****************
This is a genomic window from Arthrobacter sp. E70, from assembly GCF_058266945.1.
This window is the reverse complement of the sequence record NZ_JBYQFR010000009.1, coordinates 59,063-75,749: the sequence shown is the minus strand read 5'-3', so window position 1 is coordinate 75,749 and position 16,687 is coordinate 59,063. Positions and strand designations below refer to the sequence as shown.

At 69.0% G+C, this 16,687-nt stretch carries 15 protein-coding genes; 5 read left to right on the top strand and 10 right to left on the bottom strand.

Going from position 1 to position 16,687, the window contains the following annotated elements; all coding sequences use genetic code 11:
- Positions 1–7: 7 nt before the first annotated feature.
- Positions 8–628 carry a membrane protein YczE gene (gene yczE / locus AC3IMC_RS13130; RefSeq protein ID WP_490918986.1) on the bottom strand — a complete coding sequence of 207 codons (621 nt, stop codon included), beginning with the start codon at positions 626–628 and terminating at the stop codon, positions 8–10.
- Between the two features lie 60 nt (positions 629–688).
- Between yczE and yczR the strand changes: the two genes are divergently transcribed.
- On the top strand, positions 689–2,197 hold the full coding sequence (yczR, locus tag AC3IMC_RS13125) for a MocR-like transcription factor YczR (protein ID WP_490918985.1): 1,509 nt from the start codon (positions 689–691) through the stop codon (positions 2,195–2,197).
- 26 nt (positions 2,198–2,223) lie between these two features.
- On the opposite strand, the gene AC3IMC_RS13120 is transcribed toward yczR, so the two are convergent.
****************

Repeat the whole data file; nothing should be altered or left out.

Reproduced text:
This is a genomic window from Arthrobacter sp. E70, from assembly GCF_058266945.1.
This window is the reverse complement of the sequence record NZ_JBYQFR010000009.1, coordinates 59,063-75,749: the sequence shown is the minus strand read 5'-3', so window position 1 is coordinate 75,749 and position 16,687 is coordinate 59,063. Positions and strand designations below refer to the sequence as shown.

At 69.0% G+C, this 16,687-nt stretch carries 15 protein-coding genes; 5 read left to right on the top strand and 10 right to left on the bottom strand.

Going from position 1 to position 16,687, the window contains the following annotated elements; all coding sequences use genetic code 11:
- Positions 1–7: 7 nt before the first annotated feature.
- Positions 8–628 carry a membrane protein YczE gene (gene yczE / locus AC3IMC_RS13130; RefSeq protein ID WP_490918986.1) on the bottom strand — a complete coding sequence of 207 codons (621 nt, stop codon included), beginning with the start codon at positions 626–628 and terminating at the stop codon, positions 8–10.
- Between the two features lie 60 nt (positions 629–688).
- Between yczE and yczR the strand changes: the two genes are divergently transcribed.
- On the top strand, positions 689–2,197 hold the full coding sequence (yczR, locus tag AC3IMC_RS13125) for a MocR-like transcription factor YczR (protein ID WP_490918985.1): 1,509 nt from the start codon (positions 689–691) through the stop codon (positions 2,195–2,197).
- 26 nt (positions 2,198–2,223) lie between these two features.
- On the opposite strand, the gene AC3IMC_RS13120 is transcribed toward yczR, so the two are convergent.